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Tuesday, June 06, 2023

Tuesday, June 06, 2023 7:01 am by Cristina in , ,    No comments
According to Time, Frances O'Connor's Emily is one of 'The Best Movies of 2023 So Far'.
We know very little about the woman who wrote Wuthering Heights, one of the great gothic novels, a story of melancholic obsession and of love that seeps into the soil of the grave. But Frances O’Connor’s directorial debut, which blends fact with fanciful fiction, paints a haunting and sympathetic portrait of the person Emily Brontë might have been. Emma Mackey plays Emily, the sheltered and eccentric daughter of an uptight Yorkshire curate, growing up with siblings—including the competitive, passive-aggressive Charlotte (Alexandra Dowling)—who help shape the writer she’ll eventually become. But the spark that truly ignites her imagination is an intensely erotic but ill-fated love affair with the young curate hottie, William Weightman (Oliver Jackson-Cohen), who has come to assist her father in the parish. Is this really how Wuthering Heights came to be? Almost certainly not. But in surfing the wave of Brontë’s unknowability, O’Connor ultimately reaches a kind of emotional truth, one that chimes with the ideas this enigmatic writer folded into the prose of her only book. (Stephanie Zacharek)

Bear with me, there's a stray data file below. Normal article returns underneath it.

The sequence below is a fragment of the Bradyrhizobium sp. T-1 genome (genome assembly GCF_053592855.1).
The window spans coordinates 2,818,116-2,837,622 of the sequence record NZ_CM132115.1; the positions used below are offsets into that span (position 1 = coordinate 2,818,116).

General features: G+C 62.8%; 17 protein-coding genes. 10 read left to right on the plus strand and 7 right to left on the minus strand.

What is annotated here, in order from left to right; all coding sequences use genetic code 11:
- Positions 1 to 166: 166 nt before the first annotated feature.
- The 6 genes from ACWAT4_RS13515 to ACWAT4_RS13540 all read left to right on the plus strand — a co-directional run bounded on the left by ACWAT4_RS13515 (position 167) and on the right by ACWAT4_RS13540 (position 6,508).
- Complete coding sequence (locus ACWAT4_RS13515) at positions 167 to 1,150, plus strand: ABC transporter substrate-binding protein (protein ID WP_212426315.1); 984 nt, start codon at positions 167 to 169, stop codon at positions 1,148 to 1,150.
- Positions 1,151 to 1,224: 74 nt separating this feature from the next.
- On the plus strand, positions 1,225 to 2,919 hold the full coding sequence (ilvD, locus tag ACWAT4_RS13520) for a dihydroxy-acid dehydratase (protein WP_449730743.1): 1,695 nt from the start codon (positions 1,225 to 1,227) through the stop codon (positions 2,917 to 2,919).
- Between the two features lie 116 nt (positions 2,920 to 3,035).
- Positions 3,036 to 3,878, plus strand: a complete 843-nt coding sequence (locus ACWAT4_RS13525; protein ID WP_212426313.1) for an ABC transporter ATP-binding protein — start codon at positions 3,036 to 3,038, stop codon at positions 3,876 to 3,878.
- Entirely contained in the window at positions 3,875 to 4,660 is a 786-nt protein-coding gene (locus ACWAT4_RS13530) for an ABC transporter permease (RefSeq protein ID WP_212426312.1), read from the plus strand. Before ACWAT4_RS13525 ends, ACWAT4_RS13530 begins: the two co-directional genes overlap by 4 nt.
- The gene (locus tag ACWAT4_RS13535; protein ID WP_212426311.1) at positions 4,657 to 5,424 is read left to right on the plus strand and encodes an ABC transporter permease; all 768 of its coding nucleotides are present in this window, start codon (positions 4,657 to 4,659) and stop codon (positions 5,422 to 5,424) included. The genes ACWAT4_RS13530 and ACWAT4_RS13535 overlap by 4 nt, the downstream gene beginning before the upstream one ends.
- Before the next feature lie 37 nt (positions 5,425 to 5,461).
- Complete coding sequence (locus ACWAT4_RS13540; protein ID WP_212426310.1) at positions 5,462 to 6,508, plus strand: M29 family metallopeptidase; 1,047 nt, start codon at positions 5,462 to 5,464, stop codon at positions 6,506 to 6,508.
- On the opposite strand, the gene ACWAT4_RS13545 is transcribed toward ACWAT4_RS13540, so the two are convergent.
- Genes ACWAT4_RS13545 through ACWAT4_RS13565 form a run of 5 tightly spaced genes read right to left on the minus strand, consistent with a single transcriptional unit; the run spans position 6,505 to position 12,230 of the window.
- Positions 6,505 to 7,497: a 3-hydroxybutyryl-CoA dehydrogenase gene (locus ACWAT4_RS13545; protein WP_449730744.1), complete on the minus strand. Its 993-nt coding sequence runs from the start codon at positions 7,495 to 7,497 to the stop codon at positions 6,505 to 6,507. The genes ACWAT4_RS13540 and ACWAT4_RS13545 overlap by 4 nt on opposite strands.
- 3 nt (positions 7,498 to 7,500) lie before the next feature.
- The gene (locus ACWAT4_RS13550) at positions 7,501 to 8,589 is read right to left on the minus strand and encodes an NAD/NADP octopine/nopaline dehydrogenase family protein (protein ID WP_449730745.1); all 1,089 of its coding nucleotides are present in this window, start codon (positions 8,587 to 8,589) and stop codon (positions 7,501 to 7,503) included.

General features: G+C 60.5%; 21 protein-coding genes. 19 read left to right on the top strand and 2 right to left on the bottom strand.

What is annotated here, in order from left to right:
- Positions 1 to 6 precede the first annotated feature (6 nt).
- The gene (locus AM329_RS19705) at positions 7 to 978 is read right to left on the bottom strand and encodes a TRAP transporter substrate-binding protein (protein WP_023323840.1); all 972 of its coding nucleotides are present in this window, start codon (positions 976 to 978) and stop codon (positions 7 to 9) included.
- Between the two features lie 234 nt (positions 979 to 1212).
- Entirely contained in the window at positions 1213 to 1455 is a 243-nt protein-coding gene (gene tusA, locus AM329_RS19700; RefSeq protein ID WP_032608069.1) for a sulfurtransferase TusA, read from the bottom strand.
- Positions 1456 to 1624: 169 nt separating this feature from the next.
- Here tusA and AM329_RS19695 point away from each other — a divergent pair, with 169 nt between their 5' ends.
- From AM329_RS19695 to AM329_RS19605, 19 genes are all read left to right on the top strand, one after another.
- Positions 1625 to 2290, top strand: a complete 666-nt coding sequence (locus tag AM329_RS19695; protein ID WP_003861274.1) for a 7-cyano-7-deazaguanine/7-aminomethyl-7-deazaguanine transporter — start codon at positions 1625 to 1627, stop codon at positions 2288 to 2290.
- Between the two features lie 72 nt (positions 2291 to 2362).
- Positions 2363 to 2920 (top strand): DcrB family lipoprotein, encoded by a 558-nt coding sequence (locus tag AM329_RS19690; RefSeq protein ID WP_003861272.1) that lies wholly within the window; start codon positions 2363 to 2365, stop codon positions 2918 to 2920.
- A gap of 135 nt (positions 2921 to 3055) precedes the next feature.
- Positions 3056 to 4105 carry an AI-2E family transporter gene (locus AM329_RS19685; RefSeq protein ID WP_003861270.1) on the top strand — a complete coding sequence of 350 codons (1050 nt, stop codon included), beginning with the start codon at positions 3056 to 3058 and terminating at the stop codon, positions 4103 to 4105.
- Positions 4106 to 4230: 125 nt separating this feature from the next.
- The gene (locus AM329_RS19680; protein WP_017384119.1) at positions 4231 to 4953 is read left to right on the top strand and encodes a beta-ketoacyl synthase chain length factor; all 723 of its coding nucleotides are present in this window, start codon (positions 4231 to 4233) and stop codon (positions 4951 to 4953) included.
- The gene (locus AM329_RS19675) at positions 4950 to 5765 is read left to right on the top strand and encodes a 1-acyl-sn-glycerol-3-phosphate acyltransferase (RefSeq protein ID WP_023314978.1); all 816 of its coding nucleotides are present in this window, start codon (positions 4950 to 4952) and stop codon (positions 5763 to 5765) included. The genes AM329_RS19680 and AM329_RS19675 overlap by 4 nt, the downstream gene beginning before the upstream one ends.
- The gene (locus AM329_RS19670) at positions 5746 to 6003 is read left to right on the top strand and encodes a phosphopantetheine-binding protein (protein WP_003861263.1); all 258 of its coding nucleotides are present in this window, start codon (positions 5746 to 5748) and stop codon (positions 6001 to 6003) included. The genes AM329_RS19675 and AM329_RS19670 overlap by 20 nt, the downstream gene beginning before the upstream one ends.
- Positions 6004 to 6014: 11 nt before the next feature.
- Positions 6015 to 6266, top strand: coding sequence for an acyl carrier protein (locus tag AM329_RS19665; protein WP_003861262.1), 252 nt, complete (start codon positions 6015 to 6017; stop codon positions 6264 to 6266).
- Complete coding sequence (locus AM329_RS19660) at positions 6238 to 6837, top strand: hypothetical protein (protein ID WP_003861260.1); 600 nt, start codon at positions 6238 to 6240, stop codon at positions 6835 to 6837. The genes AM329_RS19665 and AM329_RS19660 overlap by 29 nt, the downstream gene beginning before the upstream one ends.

Kate Griffin, the author of Fyneshade, discusses Henry James's The Turn of the Screw on LitHub.
My new novel, Fyneshade, owes a great debt to Henry James and also to Charlotte Brontë’s Jane Eyre. The glory of ‘governess gothic’—as I like to think of it—is that it allows the central character to occupy a space that is a crossing point. Neither upper class, not quite servant class, the governess is an outsider and observer. My own ‘turn of the screw’ to the genre is the fact that Marta, my beautiful young governess, is the most terrifying thing in the house.
Núvol (in Catalan) interviews writer Luna Miguel and asks her about her experience reading for 48 hours in public.
Aquest passat mes d’abril vas dur la teva Lectora Somàtica al límit amb la performance ‘La muerte de la lectora’, en la que et vas tancar a llegir ininterrompudament durant 48 hores, davant d’un públic que t’observava.
Amb aquesta performance vaig aconseguir accedir a un espai que desconeixia del meu cos, i que em va interessar molt: l’espai dels somnis en relació amb la lectura. En els instants de petitíssimes migdiades durant el procés em venien malsons bogíssims. Somiava que estava allà al teatre, en pijama, llegint, i que venia Jane Eyre a llançar-me coses amb la voluntat d’assassinar-me. Vaig comprendre que la lectura segueix en el somni. El llibre es continua escrivint dins d’una. Si bé un llibre el pots tancar, el somni no es pot interrompre. Properament, m’agradaria escriure sobre com afecta el que llegim als nostres somnis, però llavors m’hauria de llegir a Freud i mil coses que no em venen de gust ara mateix. (Adrià Ibáñez Pelegrí) (Translation)
A contributor to Cosmopolitan blames Jane Eyre for her preference for 'older men'.
Then there’s the simple fact that I like older men because I do. Call it a kink, call it a type, chalk it up to the often untraceable and unseen forces that influence the unique thumbprint of our sexual preferences. Either way, no one should have let me read Jane Eyre at such a young age. (Kayla Kibbe)


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